Academic activities in the nation’s polytechnics will be disrupted from Monday, November 13, 2017, as the Academic Staff Union of Polytechnics (ASUP) commence an indefinite strike to press the government to meet their demands.
The union accused the Ministry of Education of failing to attend a conciliatory meeting called by the Ministry of Labour and Employment aimed at resolving their demands.
It said the Ministry only sent a deputy director without a mandate to attend the meeting.
National President of the union, Comrade Usman Dutse said the union declared a total and indefinite strike, adding that the government was using endless verification exercises to delay the payment of entitlements of members of the union.
He said while the union is not against government carrying out verification exercises, it should not endless and the exercise should not be used to denied workers their rights.
He said that despite the 21 days notice given to the government, they did not consider it necessary to address their demands for an improved funding of polytechnic education in the country, adding that an additional seven days given to the government has also not yielded any positive result.
“Our union is constrained to lament again that our sector is on the verge of collapse and needs all the emergency attention it urgently deserves. Until now, it should be noted that the issues raised here today have been there since 2014 and none of these issues has since 2014 been concretely resolved to improve the sector.
“It is against this background that we wish to remind governments at all levels and indeed all Nigerians that we cannot continue to be complacent in the face of imminent and seemly strategic annihilation of a sector that feeds and caters for millions of youths and families.
“A sector that if well harnessed will boost Nigeria’s technological know-how, improve ICT, create millions of employment opportunities and raise the level of both theoretical and practical technological literacy.”
The polytechnic lecturers are demanding the implementation of the NEEDS assessment report which recommended the injection of N6.5 billion into the polytechnic education in 2014.
They said the amount has risen to about N8 billion, adding that without IMO, emerging the report, the essence of using taxpayers money to embark on the exercise is wasted.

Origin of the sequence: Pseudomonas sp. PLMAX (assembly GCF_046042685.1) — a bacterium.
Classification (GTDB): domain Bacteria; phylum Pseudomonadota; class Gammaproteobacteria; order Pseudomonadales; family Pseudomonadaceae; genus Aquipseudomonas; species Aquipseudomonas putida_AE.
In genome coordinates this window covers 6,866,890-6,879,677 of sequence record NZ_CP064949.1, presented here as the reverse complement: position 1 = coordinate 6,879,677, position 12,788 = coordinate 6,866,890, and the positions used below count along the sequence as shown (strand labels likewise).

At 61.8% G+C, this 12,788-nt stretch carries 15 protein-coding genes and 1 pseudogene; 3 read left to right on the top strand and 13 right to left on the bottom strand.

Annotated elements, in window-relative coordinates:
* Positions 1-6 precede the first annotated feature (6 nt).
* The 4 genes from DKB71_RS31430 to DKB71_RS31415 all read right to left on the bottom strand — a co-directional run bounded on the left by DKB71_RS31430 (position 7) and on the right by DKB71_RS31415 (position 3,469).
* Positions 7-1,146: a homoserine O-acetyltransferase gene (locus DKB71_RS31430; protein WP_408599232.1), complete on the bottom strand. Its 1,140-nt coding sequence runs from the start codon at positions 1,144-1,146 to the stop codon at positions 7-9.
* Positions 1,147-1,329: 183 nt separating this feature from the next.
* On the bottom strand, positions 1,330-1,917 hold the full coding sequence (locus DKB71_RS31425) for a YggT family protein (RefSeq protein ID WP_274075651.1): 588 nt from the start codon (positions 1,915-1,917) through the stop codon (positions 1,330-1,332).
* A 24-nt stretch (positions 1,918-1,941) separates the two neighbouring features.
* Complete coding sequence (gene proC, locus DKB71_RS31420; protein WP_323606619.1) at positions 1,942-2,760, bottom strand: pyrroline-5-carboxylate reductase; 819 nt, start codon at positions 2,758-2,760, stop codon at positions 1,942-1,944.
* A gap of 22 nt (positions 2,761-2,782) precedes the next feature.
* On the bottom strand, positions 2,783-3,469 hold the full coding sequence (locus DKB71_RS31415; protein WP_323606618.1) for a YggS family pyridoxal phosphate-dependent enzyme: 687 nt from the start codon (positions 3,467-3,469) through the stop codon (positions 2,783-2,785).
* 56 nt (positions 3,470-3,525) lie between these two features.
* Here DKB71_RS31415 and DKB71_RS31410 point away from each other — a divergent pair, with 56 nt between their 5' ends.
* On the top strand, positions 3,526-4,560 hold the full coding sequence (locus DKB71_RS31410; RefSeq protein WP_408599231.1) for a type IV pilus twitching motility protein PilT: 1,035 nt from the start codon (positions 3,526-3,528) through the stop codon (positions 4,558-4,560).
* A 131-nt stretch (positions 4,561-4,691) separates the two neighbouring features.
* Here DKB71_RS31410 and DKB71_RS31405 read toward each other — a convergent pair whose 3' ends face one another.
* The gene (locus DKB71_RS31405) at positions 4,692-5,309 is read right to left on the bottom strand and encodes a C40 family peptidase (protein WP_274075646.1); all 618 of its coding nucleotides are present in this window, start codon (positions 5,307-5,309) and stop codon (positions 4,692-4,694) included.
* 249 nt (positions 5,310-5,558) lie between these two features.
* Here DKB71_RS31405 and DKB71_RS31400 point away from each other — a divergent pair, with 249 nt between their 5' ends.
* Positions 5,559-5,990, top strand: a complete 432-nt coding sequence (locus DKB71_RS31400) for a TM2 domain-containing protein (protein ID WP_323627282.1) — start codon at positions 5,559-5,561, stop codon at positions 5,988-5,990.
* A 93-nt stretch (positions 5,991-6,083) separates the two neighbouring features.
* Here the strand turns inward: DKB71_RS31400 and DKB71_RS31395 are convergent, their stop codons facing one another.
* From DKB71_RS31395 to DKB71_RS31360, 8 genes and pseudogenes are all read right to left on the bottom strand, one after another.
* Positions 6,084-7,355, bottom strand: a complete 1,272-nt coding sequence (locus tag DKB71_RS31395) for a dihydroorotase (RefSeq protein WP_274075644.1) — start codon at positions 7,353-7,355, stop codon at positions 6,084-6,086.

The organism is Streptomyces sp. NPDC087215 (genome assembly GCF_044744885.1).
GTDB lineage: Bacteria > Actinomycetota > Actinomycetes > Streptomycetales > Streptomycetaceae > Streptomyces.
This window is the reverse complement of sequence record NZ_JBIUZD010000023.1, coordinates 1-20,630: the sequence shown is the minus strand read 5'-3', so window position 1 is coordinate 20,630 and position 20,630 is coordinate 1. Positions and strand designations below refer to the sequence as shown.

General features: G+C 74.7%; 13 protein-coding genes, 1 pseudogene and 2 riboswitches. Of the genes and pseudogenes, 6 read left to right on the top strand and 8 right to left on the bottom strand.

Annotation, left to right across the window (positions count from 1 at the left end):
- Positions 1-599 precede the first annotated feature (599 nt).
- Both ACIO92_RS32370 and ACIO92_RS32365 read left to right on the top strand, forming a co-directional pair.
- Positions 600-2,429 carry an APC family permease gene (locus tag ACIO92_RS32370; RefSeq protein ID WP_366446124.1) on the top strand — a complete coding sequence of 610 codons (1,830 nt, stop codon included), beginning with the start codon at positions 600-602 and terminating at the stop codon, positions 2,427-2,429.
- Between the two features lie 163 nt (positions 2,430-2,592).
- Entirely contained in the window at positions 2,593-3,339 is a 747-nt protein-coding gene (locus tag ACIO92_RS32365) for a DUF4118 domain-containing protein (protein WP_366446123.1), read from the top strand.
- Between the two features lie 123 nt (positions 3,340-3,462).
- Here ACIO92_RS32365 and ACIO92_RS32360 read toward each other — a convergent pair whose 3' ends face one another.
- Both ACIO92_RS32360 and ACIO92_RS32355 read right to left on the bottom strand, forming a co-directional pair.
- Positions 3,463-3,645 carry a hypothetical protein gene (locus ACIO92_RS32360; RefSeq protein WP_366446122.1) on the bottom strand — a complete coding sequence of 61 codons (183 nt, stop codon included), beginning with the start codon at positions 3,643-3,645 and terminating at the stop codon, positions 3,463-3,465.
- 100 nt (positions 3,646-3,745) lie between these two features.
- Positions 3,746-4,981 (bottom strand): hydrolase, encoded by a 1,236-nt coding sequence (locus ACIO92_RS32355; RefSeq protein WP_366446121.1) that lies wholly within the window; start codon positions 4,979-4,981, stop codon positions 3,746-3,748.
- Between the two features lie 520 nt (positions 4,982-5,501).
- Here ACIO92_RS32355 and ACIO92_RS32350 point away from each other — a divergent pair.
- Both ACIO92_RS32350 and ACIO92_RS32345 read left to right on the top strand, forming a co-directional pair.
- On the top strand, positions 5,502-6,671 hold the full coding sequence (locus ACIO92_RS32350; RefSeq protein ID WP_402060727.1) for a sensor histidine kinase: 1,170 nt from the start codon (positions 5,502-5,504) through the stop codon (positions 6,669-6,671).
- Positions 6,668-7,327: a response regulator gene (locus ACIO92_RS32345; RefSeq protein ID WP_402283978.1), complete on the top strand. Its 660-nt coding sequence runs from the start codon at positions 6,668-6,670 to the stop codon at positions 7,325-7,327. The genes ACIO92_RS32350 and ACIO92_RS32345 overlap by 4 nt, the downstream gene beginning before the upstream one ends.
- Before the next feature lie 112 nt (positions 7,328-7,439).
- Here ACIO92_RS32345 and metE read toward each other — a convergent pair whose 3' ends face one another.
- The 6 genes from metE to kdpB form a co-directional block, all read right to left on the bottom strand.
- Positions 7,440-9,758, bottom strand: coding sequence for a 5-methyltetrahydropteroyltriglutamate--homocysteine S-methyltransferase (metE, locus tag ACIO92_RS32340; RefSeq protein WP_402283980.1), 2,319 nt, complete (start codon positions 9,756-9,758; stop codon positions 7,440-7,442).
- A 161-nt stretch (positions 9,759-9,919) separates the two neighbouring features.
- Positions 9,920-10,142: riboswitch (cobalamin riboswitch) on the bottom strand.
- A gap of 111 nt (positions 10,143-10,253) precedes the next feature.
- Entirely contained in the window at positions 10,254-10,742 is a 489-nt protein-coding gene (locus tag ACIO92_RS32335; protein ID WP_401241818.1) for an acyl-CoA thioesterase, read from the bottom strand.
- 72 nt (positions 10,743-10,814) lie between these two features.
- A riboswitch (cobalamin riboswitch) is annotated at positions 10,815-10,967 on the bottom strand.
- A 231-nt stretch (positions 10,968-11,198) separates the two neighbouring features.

They are also demanding passage of the Amendment Bill of the Polytechnics Act, noting that “the delay and indifference to the passage of this bill are viewed as a ploy to foster chaos and continued crises in the sector. Recall that this bill passed through public hearing since December 2016.”
He said “One wonders why an all-important bill such as this still remains unattended to even when assurances have been extracted from the Senate Committee on this bill, our regulatory agencies and ministry of education.
“Passing this bill will go a long way to resolving the majority of the contending issues in the sector, reduce conflicts, improve on the efficiency levels of the administrative organs and ultimately bring the sector in tune with global best practices. The Same bill died with the 6th and 7th assemblies and the current effort is now being threatened to go the same way as it is stuck in the Senate since the public hearing in December 2016.”
They also want the government to pay the shortfall in Personnel Releases and Withdrawal of Allowances and emoluments due to cuts in personnel releases which it said has persisted till date and accused government of “withdrawing allowances which hitherto were part of salaries.”
“Equally, unpaid arrears of promotions have continued to mount. While verifications of staff have been conducted over and over, only five institutions have received repayment of their 2016 shortfalls. This situation is compounded by the continued penchant of Governing Councils to syphon the meagre internal resources of institutions in order to assuage their unbridled appetite for luxury.”
They are also not happy with the sorry state of state government-owned polytechnics and monotechnics which they said have continued to be in deplorable conditions, with salaries of staff not paid while union officials are victimized.
Also included in their demand is the Release of CONTISS 15 Migration arrears that has lingered since 2011 when the approval to migrate to the CONTISS 15 salary scale was secured from the government effective 2009.
“Since then, only the upper cadre has been fully taken care of. Staffs in the lower cadre are being shortchanged since then as they are yet to get the full benefit of this policy. In response, the government continues to set up committees without terminal dates and any meaningful response to the union’s protests.
“It is worthy to note that a lot of these issues constitute violations of the agreement signed between our union and the government in 2010. This is in tandem with the now well-documented penchant of government to renege on agreements. Recently efforts to address these issues led to the convening, on the 24th of October 2017, of a conciliatory meeting by the Federal Ministry of Labour in Abuja.
“Curiously, the ministry in the eye of the storm (The Federal Ministry of Education) was so poorly represented that no memorandum of action was agreed upon. This clearly showed the level of disdain and disrespect with which issues of the polytechnic sector are being handled by relevant agencies of government.
“In view of the above, our union rising from this emergency meeting hereby resolved to commence an indefinite and comprehensive strike action effective 13th November 2017. This action shall be sustained until our demands are met or an implementable memorandum of action is agreed upon by our union and relevant agencies of government.
“We, therefore, call on well-meaning Nigerians and indeed the public to prevail on the government to do the needful and avoid this imminent shutdown of the sector on an indefinite basis.”